Please use this identifier to cite or link to this item:
|Title:||Computer Controlled Rotational Molding of a Hollow Femur for 3-D Photoelastic Analysis|
|Authors:||Teoh, S.H. |
|Source:||Teoh, S.H.,Lau, C.Y. (1999). Computer Controlled Rotational Molding of a Hollow Femur for 3-D Photoelastic Analysis. International Polymer Processing 14 (4) : 370-376. ScholarBank@NUS Repository.|
|Abstract:||The rotational molding technique was utilized in the fabrication of hollow femur models for the expressed purpose of photostress analysis. Advances in computer control coupled with the development of proper experimental protocols enabled the consistent and automated reproduction of the joint model. Such considerations proved to be critical in overcoming the limitations of prevailing rotational molding operations. The use of hollow rotation molded models was advantageous as it better represented the physiologic constitution of real bones, thereby, conferring a greater degree of accuracy in the photostress experiments. The fabrication of the hollow models entailed flow visualization studies, which assessed the variation in rotational speeds with time as well as the optimum relative rotation speeds to be adopted. The preferred mode of rotational motion was also determined through a series of simulated experiments to determine whether steady or repetitive cyclical rotational modes were more beneficial. The fabricated hip models were loaded and the stress profiles examined. Contour maps of the stress fringes manifested in the photoelastic analysis indicated several sites of stress concentrations. These sites coincided with physiologic patterns of hip fractures, verifying the validity of the hollow femoral models. Computer controlled rotational molding has proven to be a feasible manufacturing process in the development of hollow physiologically representative femur models.|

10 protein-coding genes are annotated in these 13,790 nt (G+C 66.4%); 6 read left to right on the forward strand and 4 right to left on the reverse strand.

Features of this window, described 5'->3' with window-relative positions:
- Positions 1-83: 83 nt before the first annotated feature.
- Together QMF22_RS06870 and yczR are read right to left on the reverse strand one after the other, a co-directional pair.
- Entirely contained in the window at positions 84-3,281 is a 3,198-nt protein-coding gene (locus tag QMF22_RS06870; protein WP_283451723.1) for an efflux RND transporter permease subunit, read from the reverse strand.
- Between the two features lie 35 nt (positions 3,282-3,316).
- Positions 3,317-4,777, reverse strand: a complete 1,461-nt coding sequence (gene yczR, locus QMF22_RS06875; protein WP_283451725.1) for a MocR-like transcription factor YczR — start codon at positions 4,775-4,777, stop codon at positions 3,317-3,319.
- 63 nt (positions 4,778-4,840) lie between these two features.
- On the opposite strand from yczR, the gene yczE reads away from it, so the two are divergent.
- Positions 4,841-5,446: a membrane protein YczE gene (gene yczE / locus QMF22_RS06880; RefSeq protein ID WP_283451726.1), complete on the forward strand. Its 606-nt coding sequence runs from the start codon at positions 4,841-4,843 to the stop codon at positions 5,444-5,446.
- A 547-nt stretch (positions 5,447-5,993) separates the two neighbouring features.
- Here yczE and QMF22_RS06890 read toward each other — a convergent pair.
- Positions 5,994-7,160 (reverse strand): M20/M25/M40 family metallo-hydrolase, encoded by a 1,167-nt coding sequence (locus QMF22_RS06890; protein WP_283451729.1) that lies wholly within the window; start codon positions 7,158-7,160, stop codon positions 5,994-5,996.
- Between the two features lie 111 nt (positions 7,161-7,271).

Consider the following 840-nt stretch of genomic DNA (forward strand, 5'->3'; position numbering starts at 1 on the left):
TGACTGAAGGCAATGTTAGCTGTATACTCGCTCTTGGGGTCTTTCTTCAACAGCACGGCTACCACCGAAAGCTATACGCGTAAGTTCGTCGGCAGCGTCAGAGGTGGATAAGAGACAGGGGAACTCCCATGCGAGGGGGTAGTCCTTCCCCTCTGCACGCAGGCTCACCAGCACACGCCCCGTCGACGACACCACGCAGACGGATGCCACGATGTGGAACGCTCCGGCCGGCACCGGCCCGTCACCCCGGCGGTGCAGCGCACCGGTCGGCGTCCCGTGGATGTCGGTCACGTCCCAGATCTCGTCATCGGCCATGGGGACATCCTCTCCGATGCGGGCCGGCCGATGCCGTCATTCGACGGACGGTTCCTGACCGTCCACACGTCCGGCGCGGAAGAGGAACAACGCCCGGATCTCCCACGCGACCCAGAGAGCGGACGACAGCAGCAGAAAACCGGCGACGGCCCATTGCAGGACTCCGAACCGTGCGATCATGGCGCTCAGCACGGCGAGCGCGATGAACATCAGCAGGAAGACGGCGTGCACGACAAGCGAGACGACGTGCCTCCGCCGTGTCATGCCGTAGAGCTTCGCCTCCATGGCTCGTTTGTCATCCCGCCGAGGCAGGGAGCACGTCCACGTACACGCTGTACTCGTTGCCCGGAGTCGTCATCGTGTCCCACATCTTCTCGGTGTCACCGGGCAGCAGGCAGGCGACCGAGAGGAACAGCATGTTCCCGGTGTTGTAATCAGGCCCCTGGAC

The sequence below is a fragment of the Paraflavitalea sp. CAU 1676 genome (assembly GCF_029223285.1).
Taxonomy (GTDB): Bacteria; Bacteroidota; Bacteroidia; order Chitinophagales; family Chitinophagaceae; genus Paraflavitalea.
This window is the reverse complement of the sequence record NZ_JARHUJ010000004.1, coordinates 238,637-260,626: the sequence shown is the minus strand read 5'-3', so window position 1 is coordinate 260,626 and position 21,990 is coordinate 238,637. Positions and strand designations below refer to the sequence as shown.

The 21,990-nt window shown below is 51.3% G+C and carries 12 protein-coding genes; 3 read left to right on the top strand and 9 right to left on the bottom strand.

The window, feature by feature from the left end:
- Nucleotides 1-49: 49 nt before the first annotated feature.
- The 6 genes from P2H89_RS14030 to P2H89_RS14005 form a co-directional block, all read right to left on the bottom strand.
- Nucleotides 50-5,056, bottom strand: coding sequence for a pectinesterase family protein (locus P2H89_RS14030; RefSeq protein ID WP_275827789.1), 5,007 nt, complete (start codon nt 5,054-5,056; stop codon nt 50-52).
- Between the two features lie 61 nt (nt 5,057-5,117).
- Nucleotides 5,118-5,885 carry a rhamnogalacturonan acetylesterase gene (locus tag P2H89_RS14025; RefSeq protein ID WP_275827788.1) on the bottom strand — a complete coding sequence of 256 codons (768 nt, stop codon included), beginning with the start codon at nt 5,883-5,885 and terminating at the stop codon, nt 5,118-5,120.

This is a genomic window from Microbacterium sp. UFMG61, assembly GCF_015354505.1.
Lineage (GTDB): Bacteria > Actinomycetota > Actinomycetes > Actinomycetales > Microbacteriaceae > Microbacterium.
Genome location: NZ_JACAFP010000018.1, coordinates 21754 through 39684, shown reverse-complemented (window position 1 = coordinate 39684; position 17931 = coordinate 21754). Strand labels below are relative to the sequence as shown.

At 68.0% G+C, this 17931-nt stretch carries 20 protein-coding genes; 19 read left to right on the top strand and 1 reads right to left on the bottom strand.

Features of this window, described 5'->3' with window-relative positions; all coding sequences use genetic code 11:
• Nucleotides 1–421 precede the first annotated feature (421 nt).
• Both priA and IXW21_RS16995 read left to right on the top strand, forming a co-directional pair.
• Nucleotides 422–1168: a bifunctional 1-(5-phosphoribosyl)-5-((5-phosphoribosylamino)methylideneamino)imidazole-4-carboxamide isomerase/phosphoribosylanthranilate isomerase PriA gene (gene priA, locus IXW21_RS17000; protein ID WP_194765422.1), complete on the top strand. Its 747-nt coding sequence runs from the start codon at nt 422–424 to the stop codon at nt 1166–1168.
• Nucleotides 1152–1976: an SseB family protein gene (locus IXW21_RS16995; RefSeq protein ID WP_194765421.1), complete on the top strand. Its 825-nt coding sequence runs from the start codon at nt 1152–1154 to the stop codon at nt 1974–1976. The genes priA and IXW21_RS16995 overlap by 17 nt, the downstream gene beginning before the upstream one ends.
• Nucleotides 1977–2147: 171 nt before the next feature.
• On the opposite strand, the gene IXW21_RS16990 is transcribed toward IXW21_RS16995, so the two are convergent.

|Source Title:||International Polymer Processing|
|Appears in Collections:||Staff Publications|
Show full item record
Files in This Item:
There are no files associated with this item.
checked on Feb 16, 2018
Items in DSpace are protected by copyright, with all rights reserved, unless otherwise indicated.